• Control boiler output water temperature with outside air temp reset so boiler does not need to heat water hotter than necessary
    • Retrofit boilers with flue gas/stack heat recovery
  • Chillers
    • Replace old chillers with new high efficiency chillers whose efficiency curve best matches your load profile
    • Do not oversize replacement chillers
    • Operate at peak efficiency (by adjusting water flow, load, condenser/evaporator water temps, etc.)
    • Replace old cooling towers with new high efficiency towers
  • Air conditioning
    • Replace older AC equipment with maximum efficiency models
    • Discontinue use of inefficient window units
    • Reduce AC operating hours
    • Turn off reheats and stop controlling humidity levels during the cooling season
    • Clean cooling coils on a regular basis
    • Maximize use of “free cooling” with economizer cycle
    • Use open windows and passive cooling when mechanical air conditioning is not needed
    • Close windows when air conditioning is in operation
    • In dry climates consider evaporative cooling
    • In humid areas consider desiccant cooling
  • Temperature control
    • Reduce temperature settings in winter
    • Increase temperature settings in summer
    • Maximize night, weekend and holiday temperature setbacks
    • Install tamper proof or remote thermostats
    • Control space temp remotely by EMS
    • If occupant controlled thermostats are required, then limit range of adjustment to ensure campus temperature policy compliance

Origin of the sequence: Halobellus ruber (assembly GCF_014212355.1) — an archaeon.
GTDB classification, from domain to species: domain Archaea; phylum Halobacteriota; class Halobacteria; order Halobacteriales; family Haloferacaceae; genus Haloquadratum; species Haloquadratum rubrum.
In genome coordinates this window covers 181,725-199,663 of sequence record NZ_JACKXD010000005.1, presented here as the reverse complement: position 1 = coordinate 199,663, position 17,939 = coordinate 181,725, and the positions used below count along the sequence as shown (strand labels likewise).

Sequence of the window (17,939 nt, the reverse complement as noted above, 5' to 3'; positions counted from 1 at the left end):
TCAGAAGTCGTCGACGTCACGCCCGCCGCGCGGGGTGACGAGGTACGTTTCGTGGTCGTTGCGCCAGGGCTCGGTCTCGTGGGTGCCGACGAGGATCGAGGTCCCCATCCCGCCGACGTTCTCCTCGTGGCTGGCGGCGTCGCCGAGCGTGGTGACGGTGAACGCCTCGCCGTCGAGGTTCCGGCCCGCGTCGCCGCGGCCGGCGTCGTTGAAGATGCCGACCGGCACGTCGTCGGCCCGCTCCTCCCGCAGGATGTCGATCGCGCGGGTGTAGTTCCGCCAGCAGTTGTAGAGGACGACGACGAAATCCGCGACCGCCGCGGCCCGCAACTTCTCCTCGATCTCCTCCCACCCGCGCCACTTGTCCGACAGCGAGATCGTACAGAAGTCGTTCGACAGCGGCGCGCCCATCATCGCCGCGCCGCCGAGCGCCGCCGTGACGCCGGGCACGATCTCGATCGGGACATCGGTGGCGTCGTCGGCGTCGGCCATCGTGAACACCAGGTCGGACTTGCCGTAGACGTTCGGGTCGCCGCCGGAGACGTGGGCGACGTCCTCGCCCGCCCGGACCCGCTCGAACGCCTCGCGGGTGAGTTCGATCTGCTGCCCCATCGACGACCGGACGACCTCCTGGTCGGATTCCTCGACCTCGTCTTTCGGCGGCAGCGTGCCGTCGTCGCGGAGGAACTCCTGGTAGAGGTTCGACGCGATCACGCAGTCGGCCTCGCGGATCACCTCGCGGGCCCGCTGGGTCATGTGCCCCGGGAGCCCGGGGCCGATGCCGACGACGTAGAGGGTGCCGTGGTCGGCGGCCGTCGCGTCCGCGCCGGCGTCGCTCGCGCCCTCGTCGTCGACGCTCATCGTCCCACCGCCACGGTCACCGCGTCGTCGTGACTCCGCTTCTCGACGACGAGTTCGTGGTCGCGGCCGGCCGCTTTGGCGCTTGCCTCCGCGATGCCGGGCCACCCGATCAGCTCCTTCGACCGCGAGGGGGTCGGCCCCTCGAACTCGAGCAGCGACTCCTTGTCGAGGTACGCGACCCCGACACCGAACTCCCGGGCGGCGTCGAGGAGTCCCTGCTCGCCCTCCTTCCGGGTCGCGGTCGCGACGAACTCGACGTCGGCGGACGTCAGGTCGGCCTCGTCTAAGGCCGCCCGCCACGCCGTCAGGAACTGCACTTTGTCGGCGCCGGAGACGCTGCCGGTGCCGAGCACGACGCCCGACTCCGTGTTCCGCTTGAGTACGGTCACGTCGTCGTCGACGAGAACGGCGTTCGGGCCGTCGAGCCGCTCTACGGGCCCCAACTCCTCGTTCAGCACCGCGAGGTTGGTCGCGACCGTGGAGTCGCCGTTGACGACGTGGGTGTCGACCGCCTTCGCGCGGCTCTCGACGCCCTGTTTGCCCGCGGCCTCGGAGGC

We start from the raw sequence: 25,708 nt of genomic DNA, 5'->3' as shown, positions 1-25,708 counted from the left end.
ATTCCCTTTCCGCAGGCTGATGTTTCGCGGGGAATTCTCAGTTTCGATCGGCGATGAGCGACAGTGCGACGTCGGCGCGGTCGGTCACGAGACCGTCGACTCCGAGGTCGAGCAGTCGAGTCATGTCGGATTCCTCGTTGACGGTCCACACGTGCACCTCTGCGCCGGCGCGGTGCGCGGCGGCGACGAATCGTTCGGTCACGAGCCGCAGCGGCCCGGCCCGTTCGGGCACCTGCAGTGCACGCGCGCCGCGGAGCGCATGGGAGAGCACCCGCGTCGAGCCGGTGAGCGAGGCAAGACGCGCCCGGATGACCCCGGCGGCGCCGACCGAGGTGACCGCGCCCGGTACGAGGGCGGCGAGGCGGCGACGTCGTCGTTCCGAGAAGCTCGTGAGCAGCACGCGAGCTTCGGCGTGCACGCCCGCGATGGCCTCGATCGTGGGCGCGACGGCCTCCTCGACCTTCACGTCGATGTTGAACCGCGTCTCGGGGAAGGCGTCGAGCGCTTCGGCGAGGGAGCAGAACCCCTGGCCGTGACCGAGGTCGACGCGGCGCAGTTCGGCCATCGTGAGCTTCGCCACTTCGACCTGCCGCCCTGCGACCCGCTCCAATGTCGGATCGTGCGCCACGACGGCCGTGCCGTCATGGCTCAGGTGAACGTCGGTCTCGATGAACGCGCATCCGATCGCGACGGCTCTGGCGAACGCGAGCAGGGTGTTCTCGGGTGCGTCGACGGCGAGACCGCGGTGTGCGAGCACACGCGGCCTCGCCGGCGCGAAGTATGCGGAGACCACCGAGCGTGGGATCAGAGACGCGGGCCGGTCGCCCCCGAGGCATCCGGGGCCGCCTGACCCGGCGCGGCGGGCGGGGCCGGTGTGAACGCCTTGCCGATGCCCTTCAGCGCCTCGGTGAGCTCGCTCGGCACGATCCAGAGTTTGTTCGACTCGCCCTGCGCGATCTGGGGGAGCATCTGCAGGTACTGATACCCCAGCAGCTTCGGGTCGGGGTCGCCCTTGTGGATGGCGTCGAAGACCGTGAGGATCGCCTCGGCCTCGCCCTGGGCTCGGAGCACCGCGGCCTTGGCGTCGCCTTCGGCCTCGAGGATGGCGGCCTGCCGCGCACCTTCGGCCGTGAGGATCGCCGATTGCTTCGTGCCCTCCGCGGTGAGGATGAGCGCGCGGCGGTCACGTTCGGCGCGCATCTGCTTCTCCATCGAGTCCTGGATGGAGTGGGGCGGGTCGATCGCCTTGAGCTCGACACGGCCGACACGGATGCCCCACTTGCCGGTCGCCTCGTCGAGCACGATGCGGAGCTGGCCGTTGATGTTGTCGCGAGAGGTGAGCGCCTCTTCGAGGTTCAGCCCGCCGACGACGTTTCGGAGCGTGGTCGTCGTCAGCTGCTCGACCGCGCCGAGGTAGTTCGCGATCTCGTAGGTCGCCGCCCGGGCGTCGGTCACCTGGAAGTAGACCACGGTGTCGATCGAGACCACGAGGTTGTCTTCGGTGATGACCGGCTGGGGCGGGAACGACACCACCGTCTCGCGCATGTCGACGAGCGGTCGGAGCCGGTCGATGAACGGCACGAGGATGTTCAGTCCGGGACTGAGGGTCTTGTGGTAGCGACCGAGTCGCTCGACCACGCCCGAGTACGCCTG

• Motors, fans and pumps
    • Adjust operating schedule to minimize run hours (review and update periodically)
    • Replace old motors, pumps, and air handling units with high efficiency
    • Control motors serving fans and pumps with variable speed drives (VSDs)
    • Operate VSDs at maximum acceptable turn-down; vary by time of day and occupancy; also vary by season
    • Convert constant volume fan system to variable air volume
    • Reduce outside air volume during morning warm-up cycle and where/whenever possible through damper settings and demand control ventilation
    • Reduce needless pumping by eliminating three-way by-pass valves
  • Laboratory Ventilation and Fume Hoods
    • Switch to a “green chemistry” teaching program that doesn’t require fume hoods
    • Turn off 100% outside air ventilating systems whenever possible, e.g. in teaching labs whenever classes are not in session; shut down or slow down related supply fans
    • Decommission/remove unneeded fume hoods and reduce fan system outside air volume
    • Eliminate unneeded fume hoods by using ventilated storage cabinets instead of hoods for chemical storage
    • Retrofit constant volume fume hood ventilation systems to variable air volume
    • Retrofit conventional fume hoods with low-flow hoods and reduce outside air volumes
    • Retrofit these systems with heat recovery
  • Heat recovery
    • Run around loops
    • Heat wheels
    • Heat pipes
    • Desiccant wheels
    • Air-to-air heat exchangers
    • Install heat recovery
  • Energy Management Systems (EMS)
    • Switch to direct digital control (DDC) systems